Katie McQuaid's Scene in Manchester: 'Dancing with Stars' on Elm Street
Last week I wrote about trying to dance in my first Zumba class. I think Jeanine Tousignant and her crew at the Manchester Community Music School must have seen my Merengue, because they asked me to be a judge - not a contestant - for their upcoming Dancing With the Stars competition.
Even though I won't be the next Stacey Kiebler, I am still beyond excited for this Share the Music Gala on Thursday, March 21. Other "celebrity" judges are Scott G. Christensen, managing partner at Northwestern Mutual Northern New England Financial Group, and Jill Deleault, of the music school's voice faculty. She is also a former Miss Nebraska and local musical director and choreographer. Deleault is clearly qualified to judge someone's dancing. I, on the other hand, will be giving top scores to anyone who doesn't fall down.
The "stars" we will be judging are Heidi Copeland, publisher of Millyard Communications and Business New Hampshire Magazine; Brady Sadler, vice president of Griffin, York & Krause; Mike L'Ecuyer, president and CEO of Bellwether Community Credit Union; and Deb Titus of Human Capital Solutions, LLC.
Just like the celebrities on the ABC show, these local stars have been training with professional dancers from Royal Palace Dance Studio on South Willow Street and Dimensions in Dance on Myrtle Street.
The fun starts at 5:30 p.m., March 21, at the Music School's 2291 Elm St. building.
In addition to the competition, attendees will enjoy 1940s jazz and swing classics performed by the NH Youth Jazz Ensemble, small plates, and a cash bar at the Griffin, York & Krause Side-Car Bar. Kudos to some of the businesses making this event possible, including Northwestern Mutual Northern New England Financial Group, AutoFair, Northeast Delta Dental, and Bellwether Credit Union.
Tickets are $75 per person or $600 for a table of eight. There will be a silent and live auction and proceeds will benefit the Music School's need-based financial aid program, which awards over $100,000 each year.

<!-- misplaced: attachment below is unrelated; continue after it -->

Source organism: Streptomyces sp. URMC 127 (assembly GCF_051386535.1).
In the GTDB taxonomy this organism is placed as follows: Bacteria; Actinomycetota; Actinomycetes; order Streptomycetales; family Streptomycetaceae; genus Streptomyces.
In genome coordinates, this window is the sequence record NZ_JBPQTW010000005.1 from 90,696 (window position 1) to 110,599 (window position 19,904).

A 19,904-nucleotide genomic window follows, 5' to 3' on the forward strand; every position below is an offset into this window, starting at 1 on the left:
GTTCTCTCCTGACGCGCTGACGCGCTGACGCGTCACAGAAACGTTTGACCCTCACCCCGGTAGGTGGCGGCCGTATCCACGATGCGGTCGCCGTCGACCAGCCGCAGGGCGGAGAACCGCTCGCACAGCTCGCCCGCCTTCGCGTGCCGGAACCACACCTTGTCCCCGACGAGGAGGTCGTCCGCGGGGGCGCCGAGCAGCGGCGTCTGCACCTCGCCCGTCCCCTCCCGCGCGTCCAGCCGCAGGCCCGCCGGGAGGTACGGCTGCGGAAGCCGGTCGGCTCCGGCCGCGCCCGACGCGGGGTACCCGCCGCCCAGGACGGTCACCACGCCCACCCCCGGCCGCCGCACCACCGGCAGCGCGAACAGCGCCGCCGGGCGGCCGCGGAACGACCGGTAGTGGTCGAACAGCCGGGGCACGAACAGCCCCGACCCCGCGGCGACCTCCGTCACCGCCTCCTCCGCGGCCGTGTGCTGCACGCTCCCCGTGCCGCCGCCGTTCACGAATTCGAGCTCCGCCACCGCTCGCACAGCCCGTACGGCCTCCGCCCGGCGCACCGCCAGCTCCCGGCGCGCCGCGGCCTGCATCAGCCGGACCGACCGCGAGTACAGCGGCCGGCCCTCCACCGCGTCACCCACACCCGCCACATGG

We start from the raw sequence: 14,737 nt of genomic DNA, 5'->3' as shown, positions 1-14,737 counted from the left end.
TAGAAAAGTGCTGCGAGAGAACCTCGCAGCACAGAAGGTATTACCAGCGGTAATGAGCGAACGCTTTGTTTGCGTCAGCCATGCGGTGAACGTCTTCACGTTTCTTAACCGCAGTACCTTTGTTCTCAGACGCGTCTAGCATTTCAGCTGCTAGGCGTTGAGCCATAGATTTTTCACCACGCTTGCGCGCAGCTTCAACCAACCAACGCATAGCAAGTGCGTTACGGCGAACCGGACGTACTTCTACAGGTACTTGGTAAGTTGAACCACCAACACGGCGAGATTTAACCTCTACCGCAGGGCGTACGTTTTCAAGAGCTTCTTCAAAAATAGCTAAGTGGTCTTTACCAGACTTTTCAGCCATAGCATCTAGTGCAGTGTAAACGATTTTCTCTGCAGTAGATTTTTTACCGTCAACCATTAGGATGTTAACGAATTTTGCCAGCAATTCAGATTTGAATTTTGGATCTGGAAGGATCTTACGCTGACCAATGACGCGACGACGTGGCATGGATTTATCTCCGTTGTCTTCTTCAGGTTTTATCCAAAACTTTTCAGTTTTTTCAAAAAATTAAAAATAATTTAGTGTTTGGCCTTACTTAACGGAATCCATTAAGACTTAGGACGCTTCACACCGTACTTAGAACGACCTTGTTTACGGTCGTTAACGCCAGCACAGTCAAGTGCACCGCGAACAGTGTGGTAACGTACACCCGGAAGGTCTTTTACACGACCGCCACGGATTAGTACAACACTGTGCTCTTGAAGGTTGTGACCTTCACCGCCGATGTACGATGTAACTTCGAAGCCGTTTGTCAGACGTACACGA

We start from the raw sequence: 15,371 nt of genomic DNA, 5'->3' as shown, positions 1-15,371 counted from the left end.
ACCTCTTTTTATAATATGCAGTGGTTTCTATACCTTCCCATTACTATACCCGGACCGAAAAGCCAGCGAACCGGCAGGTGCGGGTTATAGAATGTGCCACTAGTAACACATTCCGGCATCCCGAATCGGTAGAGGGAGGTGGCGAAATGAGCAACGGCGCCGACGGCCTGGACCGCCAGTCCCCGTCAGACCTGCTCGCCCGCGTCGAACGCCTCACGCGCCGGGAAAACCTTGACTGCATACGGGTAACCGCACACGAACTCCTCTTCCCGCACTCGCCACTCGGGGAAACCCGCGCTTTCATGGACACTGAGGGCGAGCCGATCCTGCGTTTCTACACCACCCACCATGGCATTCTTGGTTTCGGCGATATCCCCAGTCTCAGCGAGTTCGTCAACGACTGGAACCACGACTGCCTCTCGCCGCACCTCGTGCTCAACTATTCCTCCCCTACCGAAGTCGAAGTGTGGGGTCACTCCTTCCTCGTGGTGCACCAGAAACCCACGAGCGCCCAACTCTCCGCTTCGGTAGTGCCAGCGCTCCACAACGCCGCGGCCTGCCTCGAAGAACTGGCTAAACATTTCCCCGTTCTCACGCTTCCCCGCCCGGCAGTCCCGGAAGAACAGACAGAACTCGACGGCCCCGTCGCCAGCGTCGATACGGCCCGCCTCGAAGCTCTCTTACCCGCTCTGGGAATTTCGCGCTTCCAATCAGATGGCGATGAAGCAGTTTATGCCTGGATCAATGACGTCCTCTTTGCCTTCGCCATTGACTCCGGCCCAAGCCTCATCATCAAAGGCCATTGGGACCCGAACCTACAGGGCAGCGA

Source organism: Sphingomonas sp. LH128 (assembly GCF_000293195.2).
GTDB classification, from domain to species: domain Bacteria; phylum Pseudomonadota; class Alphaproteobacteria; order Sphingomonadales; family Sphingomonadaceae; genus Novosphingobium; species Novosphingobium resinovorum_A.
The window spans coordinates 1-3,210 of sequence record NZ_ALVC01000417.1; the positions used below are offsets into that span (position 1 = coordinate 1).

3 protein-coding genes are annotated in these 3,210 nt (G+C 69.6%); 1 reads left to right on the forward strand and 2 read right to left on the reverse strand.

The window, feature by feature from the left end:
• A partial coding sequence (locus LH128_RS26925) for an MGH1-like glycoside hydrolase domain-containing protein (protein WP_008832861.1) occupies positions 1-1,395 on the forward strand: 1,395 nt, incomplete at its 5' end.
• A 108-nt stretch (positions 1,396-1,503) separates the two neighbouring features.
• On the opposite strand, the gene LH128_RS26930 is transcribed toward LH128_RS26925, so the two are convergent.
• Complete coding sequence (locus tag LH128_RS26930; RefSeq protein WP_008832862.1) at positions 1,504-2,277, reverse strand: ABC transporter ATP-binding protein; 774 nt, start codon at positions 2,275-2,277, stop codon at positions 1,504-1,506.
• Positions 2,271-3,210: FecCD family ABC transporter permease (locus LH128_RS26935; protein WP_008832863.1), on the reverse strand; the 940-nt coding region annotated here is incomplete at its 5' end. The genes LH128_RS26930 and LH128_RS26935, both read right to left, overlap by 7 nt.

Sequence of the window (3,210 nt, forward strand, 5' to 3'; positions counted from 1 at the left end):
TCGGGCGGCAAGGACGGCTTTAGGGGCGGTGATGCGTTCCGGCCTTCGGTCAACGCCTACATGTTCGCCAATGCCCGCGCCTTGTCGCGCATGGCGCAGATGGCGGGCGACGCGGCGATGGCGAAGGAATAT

You can purchase tickets online by visiting www.mcmusicschool.org or calling 644-4548.
NH365.ORG Event of the Week
Despite the amount of Food Network I watch, I am still a horrible cook.
Simply Delish, a commercial kitchen in the Waumbec Mill is offering two classes this week for wannabe chefs like me. On Thursday at 6:30 p.m., owner Teresa Stauber and someone who goes by the name "Chef Brian" will offer lessons on how to prepare an array of Middle Eastern dishes, including kibbeh, tabouleh, hummus and baba ganoush. Students in a second class offered Saturday at 1:30 p.m. will be instructed on Asian cuisine, including spring rolls, dumplings, and lo mein noodles.
Stauber, a Bedford resident who has a past life as an oncology nurse, opened her kitchen more than two years ago after her Simply Delish business grew too big for space she had been renting. The wholesaler specializes in pasta salads, potato salads, home-style entrees and desserts made with fresh ingredients. The company's food can be found at several retailers around New England, including the Meat House. And Stauber said her pumpkin banana bread will soon be available at Whole Foods in North Andover, Mass.
Stauber said students of her hands-on class will learn how to make meals that are easy enough to prepare after a busy work day, but also healthy and a bit unusual.